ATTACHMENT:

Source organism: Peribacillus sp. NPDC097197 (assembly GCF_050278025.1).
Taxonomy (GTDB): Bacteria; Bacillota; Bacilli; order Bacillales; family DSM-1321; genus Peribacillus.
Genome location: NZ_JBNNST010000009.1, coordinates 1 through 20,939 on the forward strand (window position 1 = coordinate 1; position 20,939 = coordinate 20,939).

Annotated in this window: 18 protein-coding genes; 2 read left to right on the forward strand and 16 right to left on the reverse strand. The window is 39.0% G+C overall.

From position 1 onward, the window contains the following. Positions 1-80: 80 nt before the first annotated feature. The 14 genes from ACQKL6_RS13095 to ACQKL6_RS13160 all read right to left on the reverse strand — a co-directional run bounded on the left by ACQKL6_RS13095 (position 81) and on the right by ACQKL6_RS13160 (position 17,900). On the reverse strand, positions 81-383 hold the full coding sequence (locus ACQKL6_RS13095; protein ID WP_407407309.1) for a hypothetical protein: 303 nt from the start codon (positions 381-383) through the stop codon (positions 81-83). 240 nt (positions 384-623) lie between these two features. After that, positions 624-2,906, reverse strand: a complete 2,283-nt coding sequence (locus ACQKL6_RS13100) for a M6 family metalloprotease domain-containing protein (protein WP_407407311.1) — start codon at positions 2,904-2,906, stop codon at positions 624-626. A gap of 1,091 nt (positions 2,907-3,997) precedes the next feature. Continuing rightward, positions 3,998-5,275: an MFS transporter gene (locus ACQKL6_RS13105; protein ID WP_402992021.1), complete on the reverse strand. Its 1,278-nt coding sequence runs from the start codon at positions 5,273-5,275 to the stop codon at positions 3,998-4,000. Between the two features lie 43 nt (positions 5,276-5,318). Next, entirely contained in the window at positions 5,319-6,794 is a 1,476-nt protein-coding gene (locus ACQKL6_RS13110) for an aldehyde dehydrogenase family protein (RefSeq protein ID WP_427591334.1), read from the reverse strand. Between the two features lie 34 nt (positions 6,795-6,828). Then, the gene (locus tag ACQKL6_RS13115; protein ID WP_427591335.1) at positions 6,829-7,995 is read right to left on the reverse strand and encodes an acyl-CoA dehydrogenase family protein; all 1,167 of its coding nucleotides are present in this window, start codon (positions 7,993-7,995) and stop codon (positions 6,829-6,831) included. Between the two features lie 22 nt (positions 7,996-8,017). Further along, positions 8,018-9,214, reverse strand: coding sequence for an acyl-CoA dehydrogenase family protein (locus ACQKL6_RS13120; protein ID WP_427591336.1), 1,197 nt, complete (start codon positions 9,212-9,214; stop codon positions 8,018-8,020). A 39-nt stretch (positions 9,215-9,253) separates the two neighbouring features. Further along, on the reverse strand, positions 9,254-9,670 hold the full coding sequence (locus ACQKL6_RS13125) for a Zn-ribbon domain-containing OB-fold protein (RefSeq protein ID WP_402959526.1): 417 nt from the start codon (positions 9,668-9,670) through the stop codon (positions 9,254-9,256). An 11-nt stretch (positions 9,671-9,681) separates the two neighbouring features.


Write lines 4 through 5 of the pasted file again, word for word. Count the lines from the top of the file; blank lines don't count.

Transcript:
Annotated in this window: 18 protein-coding genes; 2 read left to right on the forward strand and 16 right to left on the reverse strand. The window is 39.0% G+C overall.

From position 1 onward, the window contains the following. Positions 1-80: 80 nt before the first annotated feature. The 14 genes from ACQKL6_RS13095 to ACQKL6_RS13160 all read right to left on the reverse strand — a co-directional run bounded on the left by ACQKL6_RS13095 (position 81) and on the right by ACQKL6_RS13160 (position 17,900). On the reverse strand, positions 81-383 hold the full coding sequence (locus ACQKL6_RS13095; protein ID WP_407407309.1) for a hypothetical protein: 303 nt from the start codon (positions 381-383) through the stop codon (positions 81-83). 240 nt (positions 384-623) lie between these two features. After that, positions 624-2,906, reverse strand: a complete 2,283-nt coding sequence (locus ACQKL6_RS13100) for a M6 family metalloprotease domain-containing protein (protein WP_407407311.1) — start codon at positions 2,904-2,906, stop codon at positions 624-626. A gap of 1,091 nt (positions 2,907-3,997) precedes the next feature. Continuing rightward, positions 3,998-5,275: an MFS transporter gene (locus ACQKL6_RS13105; protein ID WP_402992021.1), complete on the reverse strand. Its 1,278-nt coding sequence runs from the start codon at positions 5,273-5,275 to the stop codon at positions 3,998-4,000. Between the two features lie 43 nt (positions 5,276-5,318). Next, entirely contained in the window at positions 5,319-6,794 is a 1,476-nt protein-coding gene (locus ACQKL6_RS13110) for an aldehyde dehydrogenase family protein (RefSeq protein ID WP_427591334.1), read from the reverse strand. Between the two features lie 34 nt (positions 6,795-6,828). Then, the gene (locus tag ACQKL6_RS13115; protein ID WP_427591335.1) at positions 6,829-7,995 is read right to left on the reverse strand and encodes an acyl-CoA dehydrogenase family protein; all 1,167 of its coding nucleotides are present in this window, start codon (positions 7,993-7,995) and stop codon (positions 6,829-6,831) included. Between the two features lie 22 nt (positions 7,996-8,017). Further along, positions 8,018-9,214, reverse strand: coding sequence for an acyl-CoA dehydrogenase family protein (locus ACQKL6_RS13120; protein ID WP_427591336.1), 1,197 nt, complete (start codon positions 9,212-9,214; stop codon positions 8,018-8,020). A 39-nt stretch (positions 9,215-9,253) separates the two neighbouring features. Further along, on the reverse strand, positions 9,254-9,670 hold the full coding sequence (locus ACQKL6_RS13125) for a Zn-ribbon domain-containing OB-fold protein (RefSeq protein ID WP_402959526.1): 417 nt from the start codon (positions 9,668-9,670) through the stop codon (positions 9,254-9,256). An 11-nt stretch (positions 9,671-9,681) separates the two neighbouring features.